Chevron, Staatsolie Sign Production Sharing Contract for Suriname's Offshore Block 7

April 28, 2022

Staatsolie's CEO Annand Jagesar hands over a copy of the contract to Minister of Natural Resources David Abiamofo. On the right Chevron's Suriname Country Manager Channa Kurukulasuriya.  - Credit: Staatsolie
Staatsolie's CEO Annand Jagesar hands over a copy of the contract to Minister of Natural Resources David Abiamofo. On the right Chevron's Suriname Country Manager Channa Kurukulasuriya. - Credit: Staatsolie

Suriname's state firm Staatsolie and a unit of Chevron Corp have signed a production sharing contract for exploring and producing oil at an offshore block, the companies said on Wednesday, expanding their cooperation in the country.

Suriname is a small onshore crude producer, but the South American nation has yet to confirm billions of barrels of estimated oil and gas resources after discoveries by European, Asian, and U.S. companies, before starting offshore output.

Following an auction by Staatsolie in 2021, where Chevron, TotalEnergies, and Qatar Petroleum won exploration rights in several blocks, the state firm is expanding partnerships to ramp up exploration in the promising shallow water basin, located near oil producers Brazil and Guyana.

Chevron's Suriname unit in December transferred a third of its 60%-equity interest in another block off the country's coast to a unit of Royal Dutch Shell, creating a three-party group with Staatsolie. Earlier last year, Staatsolie and Chevron had signed a 30-year production sharing contract for that area, the Block 5.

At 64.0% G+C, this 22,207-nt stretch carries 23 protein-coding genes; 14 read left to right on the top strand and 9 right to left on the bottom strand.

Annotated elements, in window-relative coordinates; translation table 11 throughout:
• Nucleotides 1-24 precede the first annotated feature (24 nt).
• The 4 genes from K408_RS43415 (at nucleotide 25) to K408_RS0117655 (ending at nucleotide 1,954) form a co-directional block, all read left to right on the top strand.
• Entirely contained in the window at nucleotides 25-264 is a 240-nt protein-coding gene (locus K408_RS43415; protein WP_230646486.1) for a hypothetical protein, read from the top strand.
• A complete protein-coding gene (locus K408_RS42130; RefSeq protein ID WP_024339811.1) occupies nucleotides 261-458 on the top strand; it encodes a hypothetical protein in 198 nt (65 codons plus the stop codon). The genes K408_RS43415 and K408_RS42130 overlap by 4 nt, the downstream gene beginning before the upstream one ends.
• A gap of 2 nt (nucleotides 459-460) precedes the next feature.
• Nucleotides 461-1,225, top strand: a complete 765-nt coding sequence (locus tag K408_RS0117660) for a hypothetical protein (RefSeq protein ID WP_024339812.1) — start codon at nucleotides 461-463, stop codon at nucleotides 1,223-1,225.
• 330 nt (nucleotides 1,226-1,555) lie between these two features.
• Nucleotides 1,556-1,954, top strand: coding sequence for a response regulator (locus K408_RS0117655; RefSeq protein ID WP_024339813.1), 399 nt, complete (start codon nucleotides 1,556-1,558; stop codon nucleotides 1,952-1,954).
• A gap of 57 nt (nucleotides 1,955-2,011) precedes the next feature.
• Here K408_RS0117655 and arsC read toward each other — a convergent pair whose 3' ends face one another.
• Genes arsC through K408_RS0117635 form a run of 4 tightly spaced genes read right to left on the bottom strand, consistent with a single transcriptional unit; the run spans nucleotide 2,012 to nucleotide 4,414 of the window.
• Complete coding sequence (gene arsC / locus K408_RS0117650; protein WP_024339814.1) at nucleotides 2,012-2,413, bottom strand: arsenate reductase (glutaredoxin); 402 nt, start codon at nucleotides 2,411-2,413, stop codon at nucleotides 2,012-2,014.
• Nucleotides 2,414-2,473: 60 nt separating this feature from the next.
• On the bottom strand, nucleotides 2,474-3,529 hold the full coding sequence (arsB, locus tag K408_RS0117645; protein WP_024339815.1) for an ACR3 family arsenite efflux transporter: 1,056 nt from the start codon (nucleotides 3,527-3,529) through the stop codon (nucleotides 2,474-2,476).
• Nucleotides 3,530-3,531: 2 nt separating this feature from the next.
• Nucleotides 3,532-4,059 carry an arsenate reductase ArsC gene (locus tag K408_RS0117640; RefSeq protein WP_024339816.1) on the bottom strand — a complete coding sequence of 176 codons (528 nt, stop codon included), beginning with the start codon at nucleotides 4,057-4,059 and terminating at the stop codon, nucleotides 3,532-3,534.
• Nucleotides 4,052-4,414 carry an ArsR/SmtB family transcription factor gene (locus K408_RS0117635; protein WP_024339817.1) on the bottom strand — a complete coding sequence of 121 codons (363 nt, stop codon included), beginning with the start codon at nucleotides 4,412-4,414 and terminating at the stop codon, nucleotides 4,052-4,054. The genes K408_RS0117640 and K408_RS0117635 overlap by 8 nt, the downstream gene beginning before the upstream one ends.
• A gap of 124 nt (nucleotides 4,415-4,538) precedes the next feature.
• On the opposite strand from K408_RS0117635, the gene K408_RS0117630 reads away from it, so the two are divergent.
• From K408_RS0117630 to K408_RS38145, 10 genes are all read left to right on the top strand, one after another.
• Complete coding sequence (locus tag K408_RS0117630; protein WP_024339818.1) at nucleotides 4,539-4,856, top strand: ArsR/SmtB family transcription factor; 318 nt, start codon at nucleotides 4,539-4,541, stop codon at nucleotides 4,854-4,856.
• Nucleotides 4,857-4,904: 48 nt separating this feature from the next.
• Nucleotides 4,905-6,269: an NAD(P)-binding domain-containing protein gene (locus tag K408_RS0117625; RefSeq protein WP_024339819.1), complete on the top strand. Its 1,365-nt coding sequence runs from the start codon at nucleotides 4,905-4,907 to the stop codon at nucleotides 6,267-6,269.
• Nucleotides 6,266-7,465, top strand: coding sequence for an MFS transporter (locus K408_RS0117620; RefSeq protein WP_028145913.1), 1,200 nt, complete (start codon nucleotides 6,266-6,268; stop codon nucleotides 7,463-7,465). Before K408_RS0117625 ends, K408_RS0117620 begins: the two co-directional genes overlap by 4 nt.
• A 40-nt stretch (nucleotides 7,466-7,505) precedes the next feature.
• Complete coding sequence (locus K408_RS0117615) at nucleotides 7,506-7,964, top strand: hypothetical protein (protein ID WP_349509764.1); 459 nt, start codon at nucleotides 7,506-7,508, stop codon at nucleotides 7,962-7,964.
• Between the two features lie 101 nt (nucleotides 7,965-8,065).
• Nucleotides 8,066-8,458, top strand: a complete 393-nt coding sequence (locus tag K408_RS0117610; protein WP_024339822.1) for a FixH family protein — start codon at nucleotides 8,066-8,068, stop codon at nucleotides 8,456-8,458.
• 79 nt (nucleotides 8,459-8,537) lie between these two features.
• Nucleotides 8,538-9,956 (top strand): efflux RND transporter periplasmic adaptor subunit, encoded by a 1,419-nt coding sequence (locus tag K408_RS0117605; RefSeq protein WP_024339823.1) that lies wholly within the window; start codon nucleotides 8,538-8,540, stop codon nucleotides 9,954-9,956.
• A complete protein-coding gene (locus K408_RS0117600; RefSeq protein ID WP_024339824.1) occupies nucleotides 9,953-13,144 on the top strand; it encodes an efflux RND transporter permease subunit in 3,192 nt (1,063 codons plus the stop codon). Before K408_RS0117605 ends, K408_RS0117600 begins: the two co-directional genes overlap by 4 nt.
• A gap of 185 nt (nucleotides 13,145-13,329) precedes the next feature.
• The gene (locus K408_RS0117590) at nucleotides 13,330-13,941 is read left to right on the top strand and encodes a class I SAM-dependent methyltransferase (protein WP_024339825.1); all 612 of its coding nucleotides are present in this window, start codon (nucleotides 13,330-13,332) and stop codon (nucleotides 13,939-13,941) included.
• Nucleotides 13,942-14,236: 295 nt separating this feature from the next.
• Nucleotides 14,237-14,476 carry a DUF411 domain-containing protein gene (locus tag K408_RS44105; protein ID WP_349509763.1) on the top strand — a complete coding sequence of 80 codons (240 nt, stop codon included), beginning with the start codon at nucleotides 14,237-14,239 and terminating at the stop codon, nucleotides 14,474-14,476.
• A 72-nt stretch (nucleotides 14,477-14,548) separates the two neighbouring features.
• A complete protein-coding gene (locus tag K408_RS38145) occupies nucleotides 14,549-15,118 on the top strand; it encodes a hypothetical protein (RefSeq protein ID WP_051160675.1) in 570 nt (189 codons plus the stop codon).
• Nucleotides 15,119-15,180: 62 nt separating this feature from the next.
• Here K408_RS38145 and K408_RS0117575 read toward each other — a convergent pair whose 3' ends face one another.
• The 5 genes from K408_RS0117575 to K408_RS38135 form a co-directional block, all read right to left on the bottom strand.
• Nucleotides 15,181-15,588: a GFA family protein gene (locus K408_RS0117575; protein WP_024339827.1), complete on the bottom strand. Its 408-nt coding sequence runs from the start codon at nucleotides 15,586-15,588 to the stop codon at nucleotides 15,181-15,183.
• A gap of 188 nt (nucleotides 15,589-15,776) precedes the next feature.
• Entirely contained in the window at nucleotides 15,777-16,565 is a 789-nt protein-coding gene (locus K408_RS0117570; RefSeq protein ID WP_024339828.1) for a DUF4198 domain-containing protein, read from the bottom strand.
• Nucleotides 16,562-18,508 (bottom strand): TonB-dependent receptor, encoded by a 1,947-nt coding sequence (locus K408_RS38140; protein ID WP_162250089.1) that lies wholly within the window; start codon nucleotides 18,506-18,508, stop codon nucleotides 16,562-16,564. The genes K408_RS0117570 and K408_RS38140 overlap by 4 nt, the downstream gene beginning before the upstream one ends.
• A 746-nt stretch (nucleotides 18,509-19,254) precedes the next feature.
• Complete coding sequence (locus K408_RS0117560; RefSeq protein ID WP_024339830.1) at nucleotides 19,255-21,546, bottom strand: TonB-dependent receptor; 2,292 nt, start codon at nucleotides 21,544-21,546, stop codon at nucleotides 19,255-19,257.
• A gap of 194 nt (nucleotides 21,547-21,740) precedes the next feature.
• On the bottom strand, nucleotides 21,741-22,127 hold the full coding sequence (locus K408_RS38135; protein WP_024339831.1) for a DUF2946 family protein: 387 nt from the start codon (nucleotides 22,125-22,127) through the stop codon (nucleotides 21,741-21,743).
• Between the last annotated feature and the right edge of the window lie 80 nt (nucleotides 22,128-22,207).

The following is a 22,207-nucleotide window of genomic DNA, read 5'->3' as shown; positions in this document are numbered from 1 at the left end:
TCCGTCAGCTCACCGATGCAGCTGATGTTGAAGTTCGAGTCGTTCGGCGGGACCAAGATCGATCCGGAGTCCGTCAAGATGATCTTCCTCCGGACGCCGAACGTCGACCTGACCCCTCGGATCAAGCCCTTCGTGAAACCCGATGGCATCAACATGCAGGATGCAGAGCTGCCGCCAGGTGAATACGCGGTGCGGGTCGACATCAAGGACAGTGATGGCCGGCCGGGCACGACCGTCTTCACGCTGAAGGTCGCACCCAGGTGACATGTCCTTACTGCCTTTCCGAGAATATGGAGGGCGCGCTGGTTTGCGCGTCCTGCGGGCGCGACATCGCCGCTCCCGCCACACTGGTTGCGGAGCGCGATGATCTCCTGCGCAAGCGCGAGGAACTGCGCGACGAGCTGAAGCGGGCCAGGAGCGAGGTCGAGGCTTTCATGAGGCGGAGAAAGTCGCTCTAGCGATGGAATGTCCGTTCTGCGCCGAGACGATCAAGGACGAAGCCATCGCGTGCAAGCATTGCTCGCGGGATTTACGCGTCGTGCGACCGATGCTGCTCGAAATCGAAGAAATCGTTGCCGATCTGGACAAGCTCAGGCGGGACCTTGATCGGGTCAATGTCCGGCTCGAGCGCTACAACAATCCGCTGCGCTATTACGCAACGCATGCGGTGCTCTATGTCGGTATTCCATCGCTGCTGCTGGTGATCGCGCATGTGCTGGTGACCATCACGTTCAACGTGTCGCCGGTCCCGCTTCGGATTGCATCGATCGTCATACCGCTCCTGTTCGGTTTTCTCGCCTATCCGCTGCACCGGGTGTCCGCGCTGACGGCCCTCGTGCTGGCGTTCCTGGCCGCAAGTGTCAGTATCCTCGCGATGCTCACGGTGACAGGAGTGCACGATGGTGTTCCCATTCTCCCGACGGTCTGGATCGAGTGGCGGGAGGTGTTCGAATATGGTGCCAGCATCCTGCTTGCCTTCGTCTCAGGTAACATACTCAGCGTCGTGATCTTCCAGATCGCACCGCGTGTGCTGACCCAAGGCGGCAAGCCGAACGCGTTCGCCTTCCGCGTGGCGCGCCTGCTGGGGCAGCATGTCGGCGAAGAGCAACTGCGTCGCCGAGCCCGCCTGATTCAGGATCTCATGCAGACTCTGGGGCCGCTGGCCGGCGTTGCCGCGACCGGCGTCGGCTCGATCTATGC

The new contract with Chevron for Block 7, in the west of the shallow offshore area, was signed on Tuesday, leaving Chevron with an 80%-stake in the project and Staatsolie with the remaining 20%, the companies said in releases.

"We look forward to working together with our partner and supporting the development of Suriname's energy sector through this exploration program," Chevron said.

Costs in an eight-year exploration phase will be carried by Chevron, the area's operator. The U.S. firm must give preference to materials, services and products offered by Surinamese companies, Staatsolie said.

Chevron also holds 33.3% of offshore Block 42 with partners KE Suriname BV and a unit of U.S. Hess Corp.

In blocks 58 and 52, where firms including Apache Corp, TotalEnergies, Petronas, and Exxon Mobil have announced oil and gas discoveries in recent years, more drilling is planned in the coming years so projects can decide whether to move to the development phase.


(Reuters - Reporting by Ank Kuipers in Paramaribo and Marianna Parraga in Houston Editing by Nick Zieminski and Marguerita Choy)



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